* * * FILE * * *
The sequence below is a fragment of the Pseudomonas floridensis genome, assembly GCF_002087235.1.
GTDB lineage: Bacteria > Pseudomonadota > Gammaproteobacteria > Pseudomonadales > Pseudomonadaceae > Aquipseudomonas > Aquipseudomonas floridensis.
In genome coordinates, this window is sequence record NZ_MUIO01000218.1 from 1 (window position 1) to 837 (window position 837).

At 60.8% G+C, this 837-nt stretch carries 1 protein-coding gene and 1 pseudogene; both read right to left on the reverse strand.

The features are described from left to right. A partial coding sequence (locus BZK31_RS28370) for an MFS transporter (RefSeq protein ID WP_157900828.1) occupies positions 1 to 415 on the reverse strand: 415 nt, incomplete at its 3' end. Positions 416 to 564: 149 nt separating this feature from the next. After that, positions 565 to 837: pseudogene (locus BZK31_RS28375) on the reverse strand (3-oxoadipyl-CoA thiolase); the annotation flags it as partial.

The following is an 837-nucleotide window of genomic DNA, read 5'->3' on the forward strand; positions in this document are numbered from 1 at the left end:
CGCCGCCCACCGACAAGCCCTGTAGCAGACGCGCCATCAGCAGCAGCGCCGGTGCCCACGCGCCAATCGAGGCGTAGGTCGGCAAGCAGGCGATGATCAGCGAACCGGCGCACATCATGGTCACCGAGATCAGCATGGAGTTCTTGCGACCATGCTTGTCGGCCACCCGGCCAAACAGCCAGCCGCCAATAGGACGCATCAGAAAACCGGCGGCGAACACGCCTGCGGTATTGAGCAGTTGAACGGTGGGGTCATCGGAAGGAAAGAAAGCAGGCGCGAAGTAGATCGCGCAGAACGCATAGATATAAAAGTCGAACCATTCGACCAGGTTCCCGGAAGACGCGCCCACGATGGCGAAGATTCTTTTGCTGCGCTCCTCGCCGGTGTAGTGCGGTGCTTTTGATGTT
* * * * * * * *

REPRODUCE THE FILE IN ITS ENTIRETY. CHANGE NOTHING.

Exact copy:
The sequence below is a fragment of the Pseudomonas floridensis genome, assembly GCF_002087235.1.
GTDB lineage: Bacteria > Pseudomonadota > Gammaproteobacteria > Pseudomonadales > Pseudomonadaceae > Aquipseudomonas > Aquipseudomonas floridensis.
In genome coordinates, this window is sequence record NZ_MUIO01000218.1 from 1 (window position 1) to 837 (window position 837).

At 60.8% G+C, this 837-nt stretch carries 1 protein-coding gene and 1 pseudogene; both read right to left on the reverse strand.

The features are described from left to right. A partial coding sequence (locus BZK31_RS28370) for an MFS transporter (RefSeq protein ID WP_157900828.1) occupies positions 1 to 415 on the reverse strand: 415 nt, incomplete at its 3' end. Positions 416 to 564: 149 nt separating this feature from the next. After that, positions 565 to 837: pseudogene (locus BZK31_RS28375) on the reverse strand (3-oxoadipyl-CoA thiolase); the annotation flags it as partial.

The following is an 837-nucleotide window of genomic DNA, read 5'->3' on the forward strand; positions in this document are numbered from 1 at the left end:
CGCCGCCCACCGACAAGCCCTGTAGCAGACGCGCCATCAGCAGCAGCGCCGGTGCCCACGCGCCAATCGAGGCGTAGGTCGGCAAGCAGGCGATGATCAGCGAACCGGCGCACATCATGGTCACCGAGATCAGCATGGAGTTCTTGCGACCATGCTTGTCGGCCACCCGGCCAAACAGCCAGCCGCCAATAGGACGCATCAGAAAACCGGCGGCGAACACGCCTGCGGTATTGAGCAGTTGAACGGTGGGGTCATCGGAAGGAAAGAAAGCAGGCGCGAAGTAGATCGCGCAGAACGCATAGATATAAAAGTCGAACCATTCGACCAGGTTCCCGGAAGACGCGCCCACGATGGCGAAGATTCTTTTGCTGCGCTCCTCGCCGGTGTAGTGCGGTGCTTTTGATGTT